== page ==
The Department of Energy (DOE) and Lawrence Livermore National Laboratory (LLNL) today announced the spring 2019 call for proposals for the High Performance Computing for Energy Innovation (HPC4EI) Program, including three of its pillar programs.
Managed by LLNL in partnership with other national laboratories, the HPC4EI program aims to provide industry with HPC expertise and resources from DOE’s national laboratories to lower the risk of HPC adoption and broaden its use in technology development, with an emphasis on projects that could result in energy or cost savings. In addition to proposals for the HPC4Manufacturing (HPC4Mfg) and HPC4Materials (HPC4Mtls) program, this solicitation includes the HPC4EI program’s newest pillar, the HPC4Mobility Program, which seeks collaborations with public and private sector partners to use HPC tools to address complex mobility challenges.
“We are really excited about the addition of the HPC4Mobility pillar to the program,” said HPC4EI Director Robin Miles. “We hope to provide computational expertise as communities start to incorporate autonomous vehicles into their transportation systems. And we are continuing to help companies reduce the nation’s energy consumption through our HPC4 Manufacturing and Materials projects.”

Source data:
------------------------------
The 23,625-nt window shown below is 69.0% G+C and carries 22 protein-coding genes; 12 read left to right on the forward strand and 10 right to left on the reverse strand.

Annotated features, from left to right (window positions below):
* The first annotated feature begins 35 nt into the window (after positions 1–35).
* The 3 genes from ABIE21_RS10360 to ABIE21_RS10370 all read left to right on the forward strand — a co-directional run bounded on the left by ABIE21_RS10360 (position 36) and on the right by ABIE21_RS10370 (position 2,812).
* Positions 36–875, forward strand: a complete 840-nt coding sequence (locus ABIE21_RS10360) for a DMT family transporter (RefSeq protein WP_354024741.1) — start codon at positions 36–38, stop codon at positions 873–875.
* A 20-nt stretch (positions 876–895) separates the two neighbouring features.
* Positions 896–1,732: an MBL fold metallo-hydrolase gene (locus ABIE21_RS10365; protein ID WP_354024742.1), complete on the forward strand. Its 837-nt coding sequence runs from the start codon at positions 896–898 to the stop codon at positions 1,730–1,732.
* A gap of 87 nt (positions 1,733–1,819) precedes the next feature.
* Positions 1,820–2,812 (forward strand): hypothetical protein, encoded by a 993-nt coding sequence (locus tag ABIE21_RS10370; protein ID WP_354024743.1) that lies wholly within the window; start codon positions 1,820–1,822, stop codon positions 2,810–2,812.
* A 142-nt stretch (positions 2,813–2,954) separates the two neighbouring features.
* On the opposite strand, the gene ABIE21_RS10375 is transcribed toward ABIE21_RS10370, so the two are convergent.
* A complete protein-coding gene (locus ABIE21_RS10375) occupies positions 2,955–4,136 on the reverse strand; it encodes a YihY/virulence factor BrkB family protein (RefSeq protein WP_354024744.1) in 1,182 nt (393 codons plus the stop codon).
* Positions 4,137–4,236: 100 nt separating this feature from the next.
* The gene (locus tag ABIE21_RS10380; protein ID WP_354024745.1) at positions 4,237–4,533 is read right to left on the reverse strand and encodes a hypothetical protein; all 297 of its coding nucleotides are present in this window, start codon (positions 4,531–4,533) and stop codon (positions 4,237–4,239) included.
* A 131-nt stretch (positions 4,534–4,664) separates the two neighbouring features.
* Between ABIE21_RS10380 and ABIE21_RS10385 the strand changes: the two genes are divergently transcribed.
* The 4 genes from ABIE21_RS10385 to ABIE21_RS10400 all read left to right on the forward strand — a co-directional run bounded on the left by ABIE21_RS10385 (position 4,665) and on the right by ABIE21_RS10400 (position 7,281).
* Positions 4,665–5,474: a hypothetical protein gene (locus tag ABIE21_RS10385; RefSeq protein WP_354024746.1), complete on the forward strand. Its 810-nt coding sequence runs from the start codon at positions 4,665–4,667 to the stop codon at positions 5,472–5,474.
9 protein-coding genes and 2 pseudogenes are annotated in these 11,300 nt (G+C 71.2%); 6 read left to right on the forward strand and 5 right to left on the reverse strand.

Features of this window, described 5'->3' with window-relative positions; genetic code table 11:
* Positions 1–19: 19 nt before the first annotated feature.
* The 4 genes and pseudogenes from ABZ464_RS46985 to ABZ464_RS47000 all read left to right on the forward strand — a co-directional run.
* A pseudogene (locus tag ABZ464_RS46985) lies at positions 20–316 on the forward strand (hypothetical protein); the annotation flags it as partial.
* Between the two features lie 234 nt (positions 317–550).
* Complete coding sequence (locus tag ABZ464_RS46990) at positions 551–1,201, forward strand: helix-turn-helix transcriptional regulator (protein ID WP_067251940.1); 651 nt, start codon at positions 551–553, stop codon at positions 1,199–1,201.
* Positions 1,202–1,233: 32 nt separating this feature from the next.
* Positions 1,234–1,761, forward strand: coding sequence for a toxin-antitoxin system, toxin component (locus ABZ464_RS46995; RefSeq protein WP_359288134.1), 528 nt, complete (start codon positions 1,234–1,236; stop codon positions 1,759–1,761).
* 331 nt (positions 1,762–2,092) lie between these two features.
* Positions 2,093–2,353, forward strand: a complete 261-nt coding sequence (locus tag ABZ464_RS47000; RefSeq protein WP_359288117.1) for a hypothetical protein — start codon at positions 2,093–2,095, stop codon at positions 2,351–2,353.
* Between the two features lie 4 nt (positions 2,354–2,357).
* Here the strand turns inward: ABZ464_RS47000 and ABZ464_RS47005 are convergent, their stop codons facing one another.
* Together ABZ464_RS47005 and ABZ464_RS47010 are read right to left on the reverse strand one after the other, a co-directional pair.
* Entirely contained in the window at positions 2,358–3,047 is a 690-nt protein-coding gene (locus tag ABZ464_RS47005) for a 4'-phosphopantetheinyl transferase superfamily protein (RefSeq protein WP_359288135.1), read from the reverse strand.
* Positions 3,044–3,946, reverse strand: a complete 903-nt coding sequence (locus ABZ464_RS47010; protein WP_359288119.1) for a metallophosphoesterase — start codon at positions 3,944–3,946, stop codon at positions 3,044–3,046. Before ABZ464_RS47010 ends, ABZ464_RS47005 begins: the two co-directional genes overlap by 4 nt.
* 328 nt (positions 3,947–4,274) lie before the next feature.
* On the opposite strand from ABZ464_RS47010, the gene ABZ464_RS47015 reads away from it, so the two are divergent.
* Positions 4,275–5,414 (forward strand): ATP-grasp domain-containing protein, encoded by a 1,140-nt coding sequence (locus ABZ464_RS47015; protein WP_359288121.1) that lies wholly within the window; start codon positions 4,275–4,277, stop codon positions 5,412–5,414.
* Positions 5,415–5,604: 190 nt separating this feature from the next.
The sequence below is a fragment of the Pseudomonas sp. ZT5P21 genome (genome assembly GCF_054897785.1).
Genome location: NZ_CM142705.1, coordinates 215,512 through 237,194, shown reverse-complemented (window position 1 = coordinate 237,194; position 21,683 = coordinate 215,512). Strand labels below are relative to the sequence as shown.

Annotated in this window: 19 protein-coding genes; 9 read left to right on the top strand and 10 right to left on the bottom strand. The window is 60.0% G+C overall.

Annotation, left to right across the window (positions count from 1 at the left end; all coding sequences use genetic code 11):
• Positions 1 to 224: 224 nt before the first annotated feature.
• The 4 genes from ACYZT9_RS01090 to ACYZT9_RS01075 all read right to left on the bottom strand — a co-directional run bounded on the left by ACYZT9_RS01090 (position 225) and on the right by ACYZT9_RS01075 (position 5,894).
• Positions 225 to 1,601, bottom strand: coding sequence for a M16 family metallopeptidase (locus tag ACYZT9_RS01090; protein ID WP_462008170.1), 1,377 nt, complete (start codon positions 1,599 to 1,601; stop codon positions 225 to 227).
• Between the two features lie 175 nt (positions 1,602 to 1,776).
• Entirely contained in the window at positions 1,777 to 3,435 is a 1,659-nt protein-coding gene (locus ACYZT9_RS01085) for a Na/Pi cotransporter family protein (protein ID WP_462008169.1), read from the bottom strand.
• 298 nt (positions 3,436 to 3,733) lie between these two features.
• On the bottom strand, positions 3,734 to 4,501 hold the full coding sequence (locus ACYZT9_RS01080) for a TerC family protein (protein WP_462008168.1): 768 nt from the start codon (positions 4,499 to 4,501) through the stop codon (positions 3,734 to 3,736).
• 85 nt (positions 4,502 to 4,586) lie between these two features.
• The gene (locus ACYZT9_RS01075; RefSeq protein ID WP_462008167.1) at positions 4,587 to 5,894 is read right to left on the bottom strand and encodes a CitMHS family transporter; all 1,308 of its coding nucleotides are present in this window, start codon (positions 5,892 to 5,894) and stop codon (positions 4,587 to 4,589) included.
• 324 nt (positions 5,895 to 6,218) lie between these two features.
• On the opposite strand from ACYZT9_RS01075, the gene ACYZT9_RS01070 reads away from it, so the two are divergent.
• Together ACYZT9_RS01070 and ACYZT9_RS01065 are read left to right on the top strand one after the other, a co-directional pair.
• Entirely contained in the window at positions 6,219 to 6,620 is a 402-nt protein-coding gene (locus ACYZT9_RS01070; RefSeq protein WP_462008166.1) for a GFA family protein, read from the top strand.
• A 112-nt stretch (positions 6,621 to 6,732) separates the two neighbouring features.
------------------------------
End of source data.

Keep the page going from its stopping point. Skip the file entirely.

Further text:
Available funding from DOE for this solicitation round will be nearly $5.2 million. DOE will award selected industry partners up to $300,000 to support compute cycles and work performed by experts at the national laboratories. Industry partners must contribute at least 20 percent of the DOE funding for the project. Follow-on projects to previously funded efforts also will be considered. The number of selectees will be determined by funding levels.
The HPC4EnergyInnovation Program is funded by the Office of Energy Efficiency and Renewable Energy’s Advanced Manufacturing Office, Fuel Cell Technologies and Vehicle Technologies Offices and DOE’s Office of Fossil Energy.
To date, the HPC4EI program has provided $23 million in funding for 73 industry projects such as increasing efficiency and reducing emissions in diesel engines, optimizing metal 3D printing processes, improving reliability and lifetime of wind turbines and saving cost and energy in the papermaking process.
View the solicitation.